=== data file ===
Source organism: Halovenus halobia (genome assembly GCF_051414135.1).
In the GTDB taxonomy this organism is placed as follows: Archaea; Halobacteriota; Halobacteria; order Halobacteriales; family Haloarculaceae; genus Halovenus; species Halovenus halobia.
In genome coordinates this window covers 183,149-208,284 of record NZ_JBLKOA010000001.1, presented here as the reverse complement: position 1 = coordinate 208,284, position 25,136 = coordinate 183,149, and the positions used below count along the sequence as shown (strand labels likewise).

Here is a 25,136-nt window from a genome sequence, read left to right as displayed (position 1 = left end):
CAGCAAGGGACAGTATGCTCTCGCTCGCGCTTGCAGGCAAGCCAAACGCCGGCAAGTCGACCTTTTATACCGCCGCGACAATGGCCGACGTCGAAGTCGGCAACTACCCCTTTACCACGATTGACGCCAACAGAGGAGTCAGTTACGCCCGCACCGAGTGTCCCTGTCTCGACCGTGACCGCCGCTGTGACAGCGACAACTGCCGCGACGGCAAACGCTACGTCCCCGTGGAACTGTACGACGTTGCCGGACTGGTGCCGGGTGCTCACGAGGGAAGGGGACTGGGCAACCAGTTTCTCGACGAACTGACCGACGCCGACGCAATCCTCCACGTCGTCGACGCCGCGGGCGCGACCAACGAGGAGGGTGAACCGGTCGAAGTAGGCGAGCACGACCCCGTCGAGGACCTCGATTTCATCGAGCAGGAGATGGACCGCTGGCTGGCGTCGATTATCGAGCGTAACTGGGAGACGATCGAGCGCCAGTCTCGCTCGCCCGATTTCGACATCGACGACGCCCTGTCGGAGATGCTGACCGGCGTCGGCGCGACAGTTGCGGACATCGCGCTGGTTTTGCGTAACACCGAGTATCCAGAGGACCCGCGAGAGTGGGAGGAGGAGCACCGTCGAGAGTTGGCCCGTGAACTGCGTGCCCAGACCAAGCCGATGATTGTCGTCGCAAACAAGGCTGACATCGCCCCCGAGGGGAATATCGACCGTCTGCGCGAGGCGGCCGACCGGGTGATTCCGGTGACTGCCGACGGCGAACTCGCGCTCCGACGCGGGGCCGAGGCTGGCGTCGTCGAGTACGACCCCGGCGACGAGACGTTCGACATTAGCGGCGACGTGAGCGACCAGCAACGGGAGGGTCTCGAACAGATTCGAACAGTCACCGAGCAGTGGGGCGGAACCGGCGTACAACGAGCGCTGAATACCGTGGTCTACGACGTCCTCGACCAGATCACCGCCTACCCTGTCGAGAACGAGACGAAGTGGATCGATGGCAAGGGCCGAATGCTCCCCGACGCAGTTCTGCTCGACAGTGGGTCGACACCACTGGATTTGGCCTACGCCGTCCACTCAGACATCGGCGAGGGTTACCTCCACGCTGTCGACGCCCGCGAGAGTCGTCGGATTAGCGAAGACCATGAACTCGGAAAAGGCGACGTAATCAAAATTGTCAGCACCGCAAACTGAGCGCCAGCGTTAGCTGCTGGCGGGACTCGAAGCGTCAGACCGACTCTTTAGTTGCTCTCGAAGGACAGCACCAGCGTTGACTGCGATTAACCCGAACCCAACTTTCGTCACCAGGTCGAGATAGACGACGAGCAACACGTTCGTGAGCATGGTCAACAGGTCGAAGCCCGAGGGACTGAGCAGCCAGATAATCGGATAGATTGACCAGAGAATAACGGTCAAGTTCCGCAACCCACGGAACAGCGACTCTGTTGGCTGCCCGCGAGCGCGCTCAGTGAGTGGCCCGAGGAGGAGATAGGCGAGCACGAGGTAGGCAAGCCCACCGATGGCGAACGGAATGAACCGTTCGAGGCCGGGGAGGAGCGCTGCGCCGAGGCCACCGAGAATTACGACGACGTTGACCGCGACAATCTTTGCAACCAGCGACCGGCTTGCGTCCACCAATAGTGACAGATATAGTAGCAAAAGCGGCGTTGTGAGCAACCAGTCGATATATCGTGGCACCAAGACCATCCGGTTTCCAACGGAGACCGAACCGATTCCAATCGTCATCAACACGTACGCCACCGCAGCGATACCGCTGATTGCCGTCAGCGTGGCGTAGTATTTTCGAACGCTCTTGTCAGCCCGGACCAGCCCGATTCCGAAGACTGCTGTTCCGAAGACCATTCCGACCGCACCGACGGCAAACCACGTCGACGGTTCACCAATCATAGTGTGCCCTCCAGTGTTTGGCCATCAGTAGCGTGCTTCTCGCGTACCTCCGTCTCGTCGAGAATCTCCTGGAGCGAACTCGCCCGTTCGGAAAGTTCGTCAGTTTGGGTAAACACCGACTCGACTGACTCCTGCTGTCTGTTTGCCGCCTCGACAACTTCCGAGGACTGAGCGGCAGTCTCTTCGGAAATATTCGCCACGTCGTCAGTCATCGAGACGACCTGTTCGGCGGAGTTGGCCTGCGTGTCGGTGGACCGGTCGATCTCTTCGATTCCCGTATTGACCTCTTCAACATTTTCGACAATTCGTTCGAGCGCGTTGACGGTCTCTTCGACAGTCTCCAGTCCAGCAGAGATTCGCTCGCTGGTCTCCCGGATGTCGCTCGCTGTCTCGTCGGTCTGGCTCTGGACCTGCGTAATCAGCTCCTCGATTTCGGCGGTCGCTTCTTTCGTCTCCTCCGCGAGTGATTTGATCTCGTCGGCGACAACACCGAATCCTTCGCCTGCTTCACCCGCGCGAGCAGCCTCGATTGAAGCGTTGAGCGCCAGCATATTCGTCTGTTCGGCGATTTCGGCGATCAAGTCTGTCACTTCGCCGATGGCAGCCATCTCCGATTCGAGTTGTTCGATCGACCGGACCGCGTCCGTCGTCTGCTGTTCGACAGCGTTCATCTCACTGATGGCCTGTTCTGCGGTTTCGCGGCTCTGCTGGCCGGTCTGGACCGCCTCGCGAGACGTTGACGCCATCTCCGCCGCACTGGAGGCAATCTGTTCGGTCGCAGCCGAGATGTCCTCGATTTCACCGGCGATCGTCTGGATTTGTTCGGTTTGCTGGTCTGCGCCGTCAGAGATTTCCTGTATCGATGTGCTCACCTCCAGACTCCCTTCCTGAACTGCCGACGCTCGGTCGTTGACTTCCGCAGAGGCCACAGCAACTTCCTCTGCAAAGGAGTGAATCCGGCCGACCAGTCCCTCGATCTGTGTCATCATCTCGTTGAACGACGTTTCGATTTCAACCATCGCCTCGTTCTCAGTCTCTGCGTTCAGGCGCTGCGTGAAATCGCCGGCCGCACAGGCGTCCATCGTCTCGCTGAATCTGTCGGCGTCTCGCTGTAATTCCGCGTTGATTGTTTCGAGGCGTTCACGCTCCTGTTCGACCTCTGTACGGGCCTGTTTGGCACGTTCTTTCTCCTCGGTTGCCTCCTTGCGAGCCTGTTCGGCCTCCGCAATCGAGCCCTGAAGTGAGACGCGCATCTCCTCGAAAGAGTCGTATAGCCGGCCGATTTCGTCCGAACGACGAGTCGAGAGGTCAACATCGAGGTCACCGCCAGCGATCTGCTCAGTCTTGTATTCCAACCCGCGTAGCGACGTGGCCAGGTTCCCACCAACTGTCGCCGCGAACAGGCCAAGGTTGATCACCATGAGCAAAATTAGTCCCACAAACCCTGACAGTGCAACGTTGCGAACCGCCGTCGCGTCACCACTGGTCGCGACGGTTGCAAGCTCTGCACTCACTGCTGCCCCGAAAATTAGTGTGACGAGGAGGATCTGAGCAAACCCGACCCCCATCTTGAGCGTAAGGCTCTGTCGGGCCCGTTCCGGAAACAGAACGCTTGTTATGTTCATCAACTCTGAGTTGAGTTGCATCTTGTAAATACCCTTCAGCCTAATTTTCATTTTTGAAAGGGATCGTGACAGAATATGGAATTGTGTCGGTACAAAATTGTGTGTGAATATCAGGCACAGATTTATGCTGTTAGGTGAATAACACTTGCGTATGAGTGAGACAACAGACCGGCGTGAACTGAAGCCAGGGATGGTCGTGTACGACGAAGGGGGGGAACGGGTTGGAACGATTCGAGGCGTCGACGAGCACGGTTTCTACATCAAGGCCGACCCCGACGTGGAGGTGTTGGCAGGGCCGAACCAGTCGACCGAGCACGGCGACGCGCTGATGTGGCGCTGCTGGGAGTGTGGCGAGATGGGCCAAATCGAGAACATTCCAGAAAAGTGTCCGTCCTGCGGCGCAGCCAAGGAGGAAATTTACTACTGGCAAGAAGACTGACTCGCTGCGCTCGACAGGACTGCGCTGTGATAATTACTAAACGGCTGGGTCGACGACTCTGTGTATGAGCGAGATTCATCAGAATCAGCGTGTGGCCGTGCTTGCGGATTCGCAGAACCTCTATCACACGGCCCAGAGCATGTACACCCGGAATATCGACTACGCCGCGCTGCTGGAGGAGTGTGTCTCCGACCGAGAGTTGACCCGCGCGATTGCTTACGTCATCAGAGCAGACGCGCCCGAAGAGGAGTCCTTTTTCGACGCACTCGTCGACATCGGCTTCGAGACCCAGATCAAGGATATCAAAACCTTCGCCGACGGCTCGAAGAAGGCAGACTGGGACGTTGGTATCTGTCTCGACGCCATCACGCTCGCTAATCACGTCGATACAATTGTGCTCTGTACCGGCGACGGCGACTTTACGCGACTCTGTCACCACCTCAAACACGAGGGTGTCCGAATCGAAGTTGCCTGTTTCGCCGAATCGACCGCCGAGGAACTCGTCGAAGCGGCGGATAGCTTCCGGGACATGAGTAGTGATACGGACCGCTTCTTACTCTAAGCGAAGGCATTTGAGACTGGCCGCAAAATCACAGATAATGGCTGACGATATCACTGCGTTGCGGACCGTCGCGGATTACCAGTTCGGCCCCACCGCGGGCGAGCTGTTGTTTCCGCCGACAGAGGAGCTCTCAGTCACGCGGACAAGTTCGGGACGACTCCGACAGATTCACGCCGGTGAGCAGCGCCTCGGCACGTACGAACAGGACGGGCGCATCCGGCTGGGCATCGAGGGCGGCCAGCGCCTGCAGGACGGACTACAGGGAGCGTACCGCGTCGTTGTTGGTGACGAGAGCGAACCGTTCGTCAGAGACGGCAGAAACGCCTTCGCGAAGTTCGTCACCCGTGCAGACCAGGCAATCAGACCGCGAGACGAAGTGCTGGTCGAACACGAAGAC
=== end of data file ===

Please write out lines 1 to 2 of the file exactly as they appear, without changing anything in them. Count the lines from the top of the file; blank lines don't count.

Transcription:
Source organism: Halovenus halobia (genome assembly GCF_051414135.1).
In the GTDB taxonomy this organism is placed as follows: Archaea; Halobacteriota; Halobacteria; order Halobacteriales; family Haloarculaceae; genus Halovenus; species Halovenus halobia.